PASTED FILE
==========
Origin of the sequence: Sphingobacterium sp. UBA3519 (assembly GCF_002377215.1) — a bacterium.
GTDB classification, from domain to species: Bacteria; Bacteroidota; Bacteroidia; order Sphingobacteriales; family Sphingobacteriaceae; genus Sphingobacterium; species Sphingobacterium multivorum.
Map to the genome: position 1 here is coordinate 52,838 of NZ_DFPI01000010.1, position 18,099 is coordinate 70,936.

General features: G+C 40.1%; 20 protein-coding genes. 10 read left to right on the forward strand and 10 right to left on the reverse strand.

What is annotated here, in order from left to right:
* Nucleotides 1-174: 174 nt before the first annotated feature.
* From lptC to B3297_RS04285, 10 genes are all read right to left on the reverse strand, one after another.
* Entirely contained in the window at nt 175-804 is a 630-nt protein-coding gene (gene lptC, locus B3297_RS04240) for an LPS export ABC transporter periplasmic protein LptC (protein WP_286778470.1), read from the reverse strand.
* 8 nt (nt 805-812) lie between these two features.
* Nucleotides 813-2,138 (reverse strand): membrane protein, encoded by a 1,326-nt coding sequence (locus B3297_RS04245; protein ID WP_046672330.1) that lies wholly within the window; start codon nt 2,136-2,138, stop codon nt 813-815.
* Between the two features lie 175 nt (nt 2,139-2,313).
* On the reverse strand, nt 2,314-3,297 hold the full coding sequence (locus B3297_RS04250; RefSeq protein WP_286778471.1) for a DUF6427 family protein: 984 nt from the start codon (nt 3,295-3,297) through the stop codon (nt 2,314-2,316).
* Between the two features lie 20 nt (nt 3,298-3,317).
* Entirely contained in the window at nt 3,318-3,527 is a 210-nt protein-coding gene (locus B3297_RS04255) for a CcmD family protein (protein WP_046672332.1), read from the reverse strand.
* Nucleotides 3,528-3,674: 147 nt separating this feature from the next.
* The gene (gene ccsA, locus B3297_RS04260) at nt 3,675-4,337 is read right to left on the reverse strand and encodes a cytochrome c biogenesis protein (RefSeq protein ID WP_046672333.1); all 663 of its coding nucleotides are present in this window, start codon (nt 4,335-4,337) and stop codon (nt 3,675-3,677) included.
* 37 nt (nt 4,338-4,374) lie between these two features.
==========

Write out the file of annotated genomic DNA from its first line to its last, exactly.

Origin of the sequence: Sphingobacterium sp. UBA3519 (assembly GCF_002377215.1) — a bacterium.
GTDB classification, from domain to species: Bacteria; Bacteroidota; Bacteroidia; order Sphingobacteriales; family Sphingobacteriaceae; genus Sphingobacterium; species Sphingobacterium multivorum.
Map to the genome: position 1 here is coordinate 52,838 of NZ_DFPI01000010.1, position 18,099 is coordinate 70,936.

General features: G+C 40.1%; 20 protein-coding genes. 10 read left to right on the forward strand and 10 right to left on the reverse strand.

What is annotated here, in order from left to right:
* Nucleotides 1-174: 174 nt before the first annotated feature.
* From lptC to B3297_RS04285, 10 genes are all read right to left on the reverse strand, one after another.
* Entirely contained in the window at nt 175-804 is a 630-nt protein-coding gene (gene lptC, locus B3297_RS04240) for an LPS export ABC transporter periplasmic protein LptC (protein WP_286778470.1), read from the reverse strand.
* 8 nt (nt 805-812) lie between these two features.
* Nucleotides 813-2,138 (reverse strand): membrane protein, encoded by a 1,326-nt coding sequence (locus B3297_RS04245; protein ID WP_046672330.1) that lies wholly within the window; start codon nt 2,136-2,138, stop codon nt 813-815.
* Between the two features lie 175 nt (nt 2,139-2,313).
* On the reverse strand, nt 2,314-3,297 hold the full coding sequence (locus B3297_RS04250; RefSeq protein WP_286778471.1) for a DUF6427 family protein: 984 nt from the start codon (nt 3,295-3,297) through the stop codon (nt 2,314-2,316).
* Between the two features lie 20 nt (nt 3,298-3,317).
* Entirely contained in the window at nt 3,318-3,527 is a 210-nt protein-coding gene (locus B3297_RS04255) for a CcmD family protein (protein WP_046672332.1), read from the reverse strand.
* Nucleotides 3,528-3,674: 147 nt separating this feature from the next.
* The gene (gene ccsA, locus B3297_RS04260) at nt 3,675-4,337 is read right to left on the reverse strand and encodes a cytochrome c biogenesis protein (RefSeq protein ID WP_046672333.1); all 663 of its coding nucleotides are present in this window, start codon (nt 4,335-4,337) and stop codon (nt 3,675-3,677) included.
* 37 nt (nt 4,338-4,374) lie between these two features.